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Showing posts from May 16, 2021

What then is useful to the bee: a poem by Karen Chamisso

  “Honeysuckle. So named because of the old but entirely erroneous idea that bees extracted honey therefrom. The honeysuckle is useless to the bee.”   What, then, is useful to the bee? My world,   penned in by human pride Allows me to see as I see Through the two eyes on either side   Of one nose – unlike the bee Who sports two eyes for domestic tasks And three ocelli To make impressionistic tracks   Among the flowering vegetation – What can I know About such kinds of navigation About what it’s like to go   About, laughing up your sleeve At the honeysuckle’s vain imposture? I don’t even bring in the sheeves. I lay on my sheets as useless as an oyster.      

The American blat

    Ferdinand Lundberg, in 1939, wrote a book about the sixty wealthiest families in America. He made the audacious claim that these families collectively owned and directed most of America’s wealth – her industrial capacity, her speculative/financial sector, her raw materials. He names the families and engages in the tedious geneological work of showing how marriage and strategic alliances maintain and expand fortunes that have their roots, many of them, in the 19 th  century. He goes there from the first sentence in the book, which proclaims: “The United States is owned and dominated today by a hierarchy of its sixty richest families, buttressed by no more than ninety families of lesser wealth.” He claims that behind the de jure democratic form of government is a de facto government, “absolutist and plutocratic.”   Now, it is a difficult business, tracking family fortunes. For one thing, “family” is a misleading category. Lundberg’s families are really more like the famous modern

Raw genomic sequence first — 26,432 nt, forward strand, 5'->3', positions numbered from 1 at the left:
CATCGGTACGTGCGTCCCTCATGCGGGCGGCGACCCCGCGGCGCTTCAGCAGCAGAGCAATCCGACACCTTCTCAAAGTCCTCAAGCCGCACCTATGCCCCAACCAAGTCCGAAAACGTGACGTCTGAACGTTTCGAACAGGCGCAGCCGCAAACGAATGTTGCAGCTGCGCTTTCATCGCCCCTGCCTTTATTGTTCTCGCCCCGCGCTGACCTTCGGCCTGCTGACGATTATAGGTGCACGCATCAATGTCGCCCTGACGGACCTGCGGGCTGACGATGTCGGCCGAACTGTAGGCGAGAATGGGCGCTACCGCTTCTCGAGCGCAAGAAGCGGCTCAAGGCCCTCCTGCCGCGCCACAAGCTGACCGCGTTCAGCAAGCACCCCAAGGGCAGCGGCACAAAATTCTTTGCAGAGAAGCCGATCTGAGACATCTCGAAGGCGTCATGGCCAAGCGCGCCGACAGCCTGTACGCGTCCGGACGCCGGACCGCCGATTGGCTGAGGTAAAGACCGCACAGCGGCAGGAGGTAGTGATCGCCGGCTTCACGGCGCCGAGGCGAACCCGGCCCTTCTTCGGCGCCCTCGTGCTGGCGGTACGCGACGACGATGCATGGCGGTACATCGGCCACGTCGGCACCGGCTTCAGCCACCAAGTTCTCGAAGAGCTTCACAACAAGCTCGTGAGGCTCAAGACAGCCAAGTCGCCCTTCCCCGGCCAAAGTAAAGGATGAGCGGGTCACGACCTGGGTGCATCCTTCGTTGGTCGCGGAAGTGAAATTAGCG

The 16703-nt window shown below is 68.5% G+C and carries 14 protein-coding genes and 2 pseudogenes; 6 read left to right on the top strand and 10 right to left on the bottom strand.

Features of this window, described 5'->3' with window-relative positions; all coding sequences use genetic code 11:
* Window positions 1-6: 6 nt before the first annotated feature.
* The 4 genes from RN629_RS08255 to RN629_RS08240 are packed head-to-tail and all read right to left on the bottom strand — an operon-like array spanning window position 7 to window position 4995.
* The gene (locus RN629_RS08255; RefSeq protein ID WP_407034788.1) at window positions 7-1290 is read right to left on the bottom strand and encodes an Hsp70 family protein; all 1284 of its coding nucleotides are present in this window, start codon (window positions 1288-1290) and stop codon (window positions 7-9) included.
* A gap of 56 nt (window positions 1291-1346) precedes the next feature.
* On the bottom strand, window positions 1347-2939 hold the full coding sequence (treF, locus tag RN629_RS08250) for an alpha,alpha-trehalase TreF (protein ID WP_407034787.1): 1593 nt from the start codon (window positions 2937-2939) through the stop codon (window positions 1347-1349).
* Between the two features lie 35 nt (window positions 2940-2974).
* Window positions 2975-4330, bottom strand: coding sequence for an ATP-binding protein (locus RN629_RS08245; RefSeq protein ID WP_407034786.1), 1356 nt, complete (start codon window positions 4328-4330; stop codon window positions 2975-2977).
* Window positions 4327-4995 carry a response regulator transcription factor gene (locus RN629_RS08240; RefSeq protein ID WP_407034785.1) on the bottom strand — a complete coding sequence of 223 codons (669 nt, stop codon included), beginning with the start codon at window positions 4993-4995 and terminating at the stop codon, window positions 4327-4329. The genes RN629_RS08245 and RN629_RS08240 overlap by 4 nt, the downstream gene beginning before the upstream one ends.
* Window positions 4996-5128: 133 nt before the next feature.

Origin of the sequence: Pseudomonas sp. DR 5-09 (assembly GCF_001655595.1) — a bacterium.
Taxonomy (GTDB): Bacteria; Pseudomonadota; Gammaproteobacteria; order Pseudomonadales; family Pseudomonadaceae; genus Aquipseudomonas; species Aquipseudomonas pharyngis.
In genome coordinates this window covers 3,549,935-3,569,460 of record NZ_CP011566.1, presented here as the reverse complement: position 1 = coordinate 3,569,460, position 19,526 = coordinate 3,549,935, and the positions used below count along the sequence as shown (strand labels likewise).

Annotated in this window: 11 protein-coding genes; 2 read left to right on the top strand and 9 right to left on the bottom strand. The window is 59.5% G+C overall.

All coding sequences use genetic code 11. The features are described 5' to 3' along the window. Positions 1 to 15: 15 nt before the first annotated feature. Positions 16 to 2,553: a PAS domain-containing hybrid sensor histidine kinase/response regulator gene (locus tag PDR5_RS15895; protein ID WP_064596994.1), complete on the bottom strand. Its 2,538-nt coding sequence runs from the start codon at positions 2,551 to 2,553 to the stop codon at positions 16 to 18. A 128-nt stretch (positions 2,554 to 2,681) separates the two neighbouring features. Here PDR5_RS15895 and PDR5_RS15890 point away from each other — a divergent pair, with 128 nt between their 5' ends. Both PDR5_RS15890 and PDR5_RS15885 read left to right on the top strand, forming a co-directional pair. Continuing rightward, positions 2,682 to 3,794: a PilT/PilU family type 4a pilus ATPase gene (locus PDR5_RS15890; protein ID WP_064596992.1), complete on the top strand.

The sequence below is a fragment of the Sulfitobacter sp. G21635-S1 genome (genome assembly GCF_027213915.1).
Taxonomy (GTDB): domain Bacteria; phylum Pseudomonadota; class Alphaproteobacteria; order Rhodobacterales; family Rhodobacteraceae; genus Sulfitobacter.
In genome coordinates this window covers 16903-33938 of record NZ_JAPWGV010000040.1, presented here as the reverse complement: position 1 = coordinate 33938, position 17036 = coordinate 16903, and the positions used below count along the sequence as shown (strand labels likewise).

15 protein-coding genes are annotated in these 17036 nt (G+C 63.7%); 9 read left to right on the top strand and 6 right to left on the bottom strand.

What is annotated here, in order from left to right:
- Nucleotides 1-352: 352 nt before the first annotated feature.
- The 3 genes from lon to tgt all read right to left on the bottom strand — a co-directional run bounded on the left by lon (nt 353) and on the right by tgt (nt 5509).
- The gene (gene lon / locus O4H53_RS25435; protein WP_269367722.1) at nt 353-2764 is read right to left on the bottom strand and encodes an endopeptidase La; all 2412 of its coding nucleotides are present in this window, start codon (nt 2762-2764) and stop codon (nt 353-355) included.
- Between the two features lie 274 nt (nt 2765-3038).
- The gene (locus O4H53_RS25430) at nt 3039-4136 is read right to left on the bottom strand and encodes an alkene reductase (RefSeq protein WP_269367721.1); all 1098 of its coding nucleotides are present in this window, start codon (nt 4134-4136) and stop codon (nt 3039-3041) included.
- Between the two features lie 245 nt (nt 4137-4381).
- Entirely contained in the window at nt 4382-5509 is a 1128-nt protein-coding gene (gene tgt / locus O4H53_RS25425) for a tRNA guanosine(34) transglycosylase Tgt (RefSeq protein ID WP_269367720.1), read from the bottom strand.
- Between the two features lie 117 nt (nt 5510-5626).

On method: advice from the puppeteer

  In Kleist's essay, On the Marionette Theater, Kleist presents a dialogue between himself and a marionette master concerning theater and the relation of the marionette to the human actor. The master voices the idea that even human actors display their souls not in their voices but in the bodies and their movements. "Just look at that girl who dances Daphne", he went on. "Pursued by Apollo, she turns to look at him. At this moment her soul appears to be in the small of her back. As she bends, she look as if she's going to break, like a naiad after the school of Bernini. Or take that young fellow who dances Paris when he's standing among the three goddesses and offering the apple to Venus. His soul is in fact located (and it's a frightful thing to see) in his elbow." These examples are not neutral - they gather and explode in his next passage: " Misconceptions like this are unavoidable," he said, " now that we've eaten of the tree o

TSE and me

  Everybody has his or her year of genius, a yar in which neurons configure into revelations. For some it is at age five, for others, at age 65. Everything becomes a portal. You see your life globally. You see your life in a grain of sand or a raindrop. And you see, in a brilliant flash, the alien, strange, other-than-you life of the grain of sand or the raindrop. For me, that age was approximately fourteen. 1972, 1973 – ninth grade. In the summer between the eighth and ninth grade, I made a fair amount of pocket change, for a kid, bagging ice for my Dad. Dad owned an ice company, due to, well, the absurdity that ruled like a broken mirror’s curse over my Dad. The company went belly up in, I believe, 1975. For me, this money meant I could buy three things that helped nudge along my revelatory neuronal path: a television set, which I took into my room, a couple of Dylan albums, my first – Bringing it all back Home and Highway 61 – and a subscription to William Buckley’s National Review